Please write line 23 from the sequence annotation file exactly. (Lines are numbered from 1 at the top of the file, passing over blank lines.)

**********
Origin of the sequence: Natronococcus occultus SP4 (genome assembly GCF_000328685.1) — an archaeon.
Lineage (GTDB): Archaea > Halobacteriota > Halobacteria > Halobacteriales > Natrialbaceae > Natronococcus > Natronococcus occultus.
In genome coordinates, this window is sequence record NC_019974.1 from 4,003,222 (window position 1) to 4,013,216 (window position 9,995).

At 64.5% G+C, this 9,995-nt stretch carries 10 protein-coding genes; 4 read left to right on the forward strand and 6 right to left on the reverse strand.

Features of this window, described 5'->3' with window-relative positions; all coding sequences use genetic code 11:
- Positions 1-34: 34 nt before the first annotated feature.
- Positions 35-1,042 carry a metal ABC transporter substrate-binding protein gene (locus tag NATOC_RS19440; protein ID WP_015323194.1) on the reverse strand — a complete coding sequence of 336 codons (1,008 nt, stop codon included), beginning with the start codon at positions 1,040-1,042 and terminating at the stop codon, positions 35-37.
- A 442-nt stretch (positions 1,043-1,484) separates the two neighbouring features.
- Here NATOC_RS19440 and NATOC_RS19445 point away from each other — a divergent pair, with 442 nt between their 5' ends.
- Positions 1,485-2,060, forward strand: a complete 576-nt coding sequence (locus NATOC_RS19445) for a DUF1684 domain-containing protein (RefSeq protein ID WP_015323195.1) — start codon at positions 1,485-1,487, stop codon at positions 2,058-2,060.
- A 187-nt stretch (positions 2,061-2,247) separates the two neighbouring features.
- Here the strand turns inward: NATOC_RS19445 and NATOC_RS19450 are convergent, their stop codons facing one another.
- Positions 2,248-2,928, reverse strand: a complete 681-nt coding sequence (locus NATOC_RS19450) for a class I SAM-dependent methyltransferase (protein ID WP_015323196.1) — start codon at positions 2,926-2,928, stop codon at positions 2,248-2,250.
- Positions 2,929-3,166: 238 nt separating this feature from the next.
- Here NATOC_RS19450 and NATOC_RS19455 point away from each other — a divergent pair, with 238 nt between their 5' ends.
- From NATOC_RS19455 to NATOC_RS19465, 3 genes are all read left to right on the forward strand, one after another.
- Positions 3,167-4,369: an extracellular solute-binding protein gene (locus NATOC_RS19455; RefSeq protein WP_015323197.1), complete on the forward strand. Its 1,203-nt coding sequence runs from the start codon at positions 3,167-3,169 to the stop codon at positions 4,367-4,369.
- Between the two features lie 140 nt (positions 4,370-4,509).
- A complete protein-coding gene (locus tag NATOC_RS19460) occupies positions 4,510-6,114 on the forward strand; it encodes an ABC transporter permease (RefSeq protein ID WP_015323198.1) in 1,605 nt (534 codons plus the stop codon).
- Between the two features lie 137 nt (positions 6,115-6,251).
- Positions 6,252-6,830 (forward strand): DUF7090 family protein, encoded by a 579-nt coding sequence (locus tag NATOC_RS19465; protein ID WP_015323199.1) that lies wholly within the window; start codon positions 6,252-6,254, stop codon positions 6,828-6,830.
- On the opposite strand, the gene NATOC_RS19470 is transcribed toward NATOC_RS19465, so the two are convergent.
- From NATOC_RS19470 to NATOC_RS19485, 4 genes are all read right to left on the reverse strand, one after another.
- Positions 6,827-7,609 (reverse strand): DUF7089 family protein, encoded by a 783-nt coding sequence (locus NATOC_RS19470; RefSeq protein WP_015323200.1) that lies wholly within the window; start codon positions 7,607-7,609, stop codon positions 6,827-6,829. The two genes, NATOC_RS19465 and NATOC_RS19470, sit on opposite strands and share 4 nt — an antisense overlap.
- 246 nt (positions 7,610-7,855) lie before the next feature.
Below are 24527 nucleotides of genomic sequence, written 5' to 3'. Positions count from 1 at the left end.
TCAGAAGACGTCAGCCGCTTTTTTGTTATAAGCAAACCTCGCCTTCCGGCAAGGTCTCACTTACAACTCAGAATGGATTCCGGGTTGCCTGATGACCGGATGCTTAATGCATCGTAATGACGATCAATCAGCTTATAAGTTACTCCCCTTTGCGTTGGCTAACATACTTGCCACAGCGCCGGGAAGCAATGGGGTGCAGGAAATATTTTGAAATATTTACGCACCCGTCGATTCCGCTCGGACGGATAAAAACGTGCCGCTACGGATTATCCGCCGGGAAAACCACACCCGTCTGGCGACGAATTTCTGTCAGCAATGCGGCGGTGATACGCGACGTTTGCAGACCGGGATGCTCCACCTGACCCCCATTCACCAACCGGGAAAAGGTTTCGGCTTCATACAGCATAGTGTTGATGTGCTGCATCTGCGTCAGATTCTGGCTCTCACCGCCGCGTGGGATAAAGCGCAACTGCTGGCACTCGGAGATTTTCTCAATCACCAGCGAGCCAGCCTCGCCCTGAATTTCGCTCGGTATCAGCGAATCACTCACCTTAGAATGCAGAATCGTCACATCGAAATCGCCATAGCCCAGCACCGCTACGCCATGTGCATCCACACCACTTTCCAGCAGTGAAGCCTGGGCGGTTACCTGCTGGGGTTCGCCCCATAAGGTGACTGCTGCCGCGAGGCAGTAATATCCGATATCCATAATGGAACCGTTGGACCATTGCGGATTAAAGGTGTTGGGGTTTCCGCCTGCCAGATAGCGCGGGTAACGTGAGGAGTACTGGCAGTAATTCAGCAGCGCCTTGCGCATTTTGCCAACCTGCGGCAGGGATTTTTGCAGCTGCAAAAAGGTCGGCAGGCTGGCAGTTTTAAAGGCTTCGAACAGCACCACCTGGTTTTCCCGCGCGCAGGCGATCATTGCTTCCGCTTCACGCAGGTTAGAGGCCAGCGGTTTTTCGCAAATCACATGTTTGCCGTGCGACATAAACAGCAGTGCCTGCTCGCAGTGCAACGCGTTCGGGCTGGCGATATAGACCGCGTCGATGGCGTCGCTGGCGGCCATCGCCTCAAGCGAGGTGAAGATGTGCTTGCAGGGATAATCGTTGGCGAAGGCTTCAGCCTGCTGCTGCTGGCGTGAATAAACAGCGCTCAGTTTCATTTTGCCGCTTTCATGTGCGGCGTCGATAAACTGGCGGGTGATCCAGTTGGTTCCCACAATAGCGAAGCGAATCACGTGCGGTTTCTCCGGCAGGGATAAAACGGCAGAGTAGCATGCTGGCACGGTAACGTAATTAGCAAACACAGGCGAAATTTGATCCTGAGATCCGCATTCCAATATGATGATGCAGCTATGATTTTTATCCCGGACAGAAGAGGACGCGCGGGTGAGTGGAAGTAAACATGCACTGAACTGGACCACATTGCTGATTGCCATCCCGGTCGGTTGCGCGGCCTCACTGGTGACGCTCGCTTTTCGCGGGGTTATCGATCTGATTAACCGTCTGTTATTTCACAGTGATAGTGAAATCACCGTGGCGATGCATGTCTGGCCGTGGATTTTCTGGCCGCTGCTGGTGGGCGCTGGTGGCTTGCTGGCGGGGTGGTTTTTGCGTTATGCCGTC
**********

- From NATOC_RS19470 to NATOC_RS19485, 4 genes are all read right to left on the reverse strand, one after another.